Too often, spinning cogs are portrayed as a danger in video games. Consider a lot of platform levels in the earlier Mario and Sonic titles, and dangerous spiky gears would normally make an appearance a few levels in - ready to slice the famous mascots to shreds. So how about a game where gears are for once portrayed in a positive light? This is what developer Drop Dead Interactive has set out to achieve with Gear Gauntlet.

Gear Gauntlet is described as a fun but rage inducing 2D action arcade game with no heroes, no villains to defeat and no world to save. The only tasks are to survive and make it to the end of each level with a stunning score. This is all more than enough, as navigating the gear through each level can prove quite the challenge.

Drop Dead Interactive does not waste any time; after a brief tutorial you're thrown straight into the action. Each level has a number of hazards that the player must pass or avoid - coloured blocks including green, red, blue and yellow varieties are the main barriers. In order to progress past them the colour of the gear must match the block, and this means pressing either A,B, X or Y to match the required block colour at the right time. Other blockades include gates that require keys, and sharpened fixed or moving gears which will damage your own gear if you pass through them. There are also boost pads which speed the gear up, checkpoints, warp blocks and reverse and rotational movements from time to time.

What lifts the tempo of the game is the fast auto-scroll screen - as soon as a level starts the screen will follow closely behind. If the screen outpaces the gear, it's game over. This adds a sense of intensity, and means you cannot casually stroll through each level at your own pace, slowly working out which button must be pressed before the next line of barriers.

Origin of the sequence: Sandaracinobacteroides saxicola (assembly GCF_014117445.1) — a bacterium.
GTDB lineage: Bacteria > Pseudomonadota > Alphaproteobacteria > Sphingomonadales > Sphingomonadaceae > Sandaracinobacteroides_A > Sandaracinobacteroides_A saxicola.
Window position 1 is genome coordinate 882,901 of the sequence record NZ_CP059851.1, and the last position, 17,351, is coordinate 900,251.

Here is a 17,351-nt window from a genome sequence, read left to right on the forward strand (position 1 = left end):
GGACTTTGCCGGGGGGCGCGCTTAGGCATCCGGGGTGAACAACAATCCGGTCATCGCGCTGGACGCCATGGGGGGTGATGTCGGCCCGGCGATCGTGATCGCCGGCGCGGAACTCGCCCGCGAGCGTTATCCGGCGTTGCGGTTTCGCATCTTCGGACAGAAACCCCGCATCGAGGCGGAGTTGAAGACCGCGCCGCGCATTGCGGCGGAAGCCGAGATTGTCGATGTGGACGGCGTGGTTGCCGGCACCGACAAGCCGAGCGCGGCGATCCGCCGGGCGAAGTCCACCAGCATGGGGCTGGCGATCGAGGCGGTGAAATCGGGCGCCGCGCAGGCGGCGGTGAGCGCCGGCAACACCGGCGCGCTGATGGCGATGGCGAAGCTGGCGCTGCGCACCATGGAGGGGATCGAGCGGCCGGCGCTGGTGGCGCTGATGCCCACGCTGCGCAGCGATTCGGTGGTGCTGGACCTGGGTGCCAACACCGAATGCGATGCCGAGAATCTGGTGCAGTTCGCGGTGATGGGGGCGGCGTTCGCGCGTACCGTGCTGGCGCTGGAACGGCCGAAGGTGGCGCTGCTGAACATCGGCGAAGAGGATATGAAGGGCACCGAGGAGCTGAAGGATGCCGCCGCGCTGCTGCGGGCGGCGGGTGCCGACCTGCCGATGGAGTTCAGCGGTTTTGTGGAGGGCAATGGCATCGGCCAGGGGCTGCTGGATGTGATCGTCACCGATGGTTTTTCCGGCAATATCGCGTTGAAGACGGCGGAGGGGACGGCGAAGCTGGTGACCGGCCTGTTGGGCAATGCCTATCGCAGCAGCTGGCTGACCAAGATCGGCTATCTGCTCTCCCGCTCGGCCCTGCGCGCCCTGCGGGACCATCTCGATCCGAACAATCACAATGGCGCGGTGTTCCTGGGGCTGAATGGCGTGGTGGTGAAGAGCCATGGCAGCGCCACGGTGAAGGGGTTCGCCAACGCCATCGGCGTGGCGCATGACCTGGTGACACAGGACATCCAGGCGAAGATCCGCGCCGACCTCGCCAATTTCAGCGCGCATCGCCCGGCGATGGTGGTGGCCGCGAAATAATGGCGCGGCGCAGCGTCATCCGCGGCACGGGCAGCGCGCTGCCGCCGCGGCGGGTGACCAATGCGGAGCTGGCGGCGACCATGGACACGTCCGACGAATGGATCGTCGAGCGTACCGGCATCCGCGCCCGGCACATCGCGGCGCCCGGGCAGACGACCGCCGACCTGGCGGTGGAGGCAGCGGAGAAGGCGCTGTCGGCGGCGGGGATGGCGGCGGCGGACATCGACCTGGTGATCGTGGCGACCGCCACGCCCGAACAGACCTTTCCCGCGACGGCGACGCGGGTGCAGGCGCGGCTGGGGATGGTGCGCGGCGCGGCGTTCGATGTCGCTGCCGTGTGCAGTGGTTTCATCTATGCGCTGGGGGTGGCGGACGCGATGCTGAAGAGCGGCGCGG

Once you've grasped the concept of Gear Gauntlet, you develop a rhythm. A lot of the time each level will require a number of retries before it is mastered. This is all part of the experience. These levels (10 in each of the four gauntlets, aka worlds) vary in difficulty, and each one includes more challenging pressure points that require some impressive navigational skills with the analogue stick. A lot of levels also include points where the pathway splits - generally, though, each level still does a good job at prompting the player to consider what is up ahead.

In each level you're also able to collect gear medallions (gold, silver, bronze & a rare variety) which add to your final score when you get to the end. If the normal difficulty isn't enough, there are also hard and insane modes; on higher difficulties barriers will damage the gear instead of merely halting progress. There's full online leaderboard support as well, which makes multiple playthroughs worthwhile.

Supporting Gear Gauntlet is a rock and roll soundtrack. It seems fitting considering how gears are often associated with danger in other games, so the shredding of guitars and drum beats during the levels and menus works well. The artwork is hand drawn and the overall theme is a gritty presentation - reflective of a greasy but finely tuned cog. Adding to this is a smooth frame rate, which is stable across both the television screen and Wii U GamePad. We'd also suggest that the Pro Controller is a more comfortable choice for couch sessions.

Conclusion

Gear Gauntlet is based on a very simple premise, and the content that is there is captivating enough to justify playing each level multiple times over. The fast-paced nature of the title and rapid decision making that comes with each movement or action is satisfying when you finally nail a run, though it's certainly challenging. If you enjoy fun but punishing games that can be enjoyed in short bursts, this may be one to take a look at.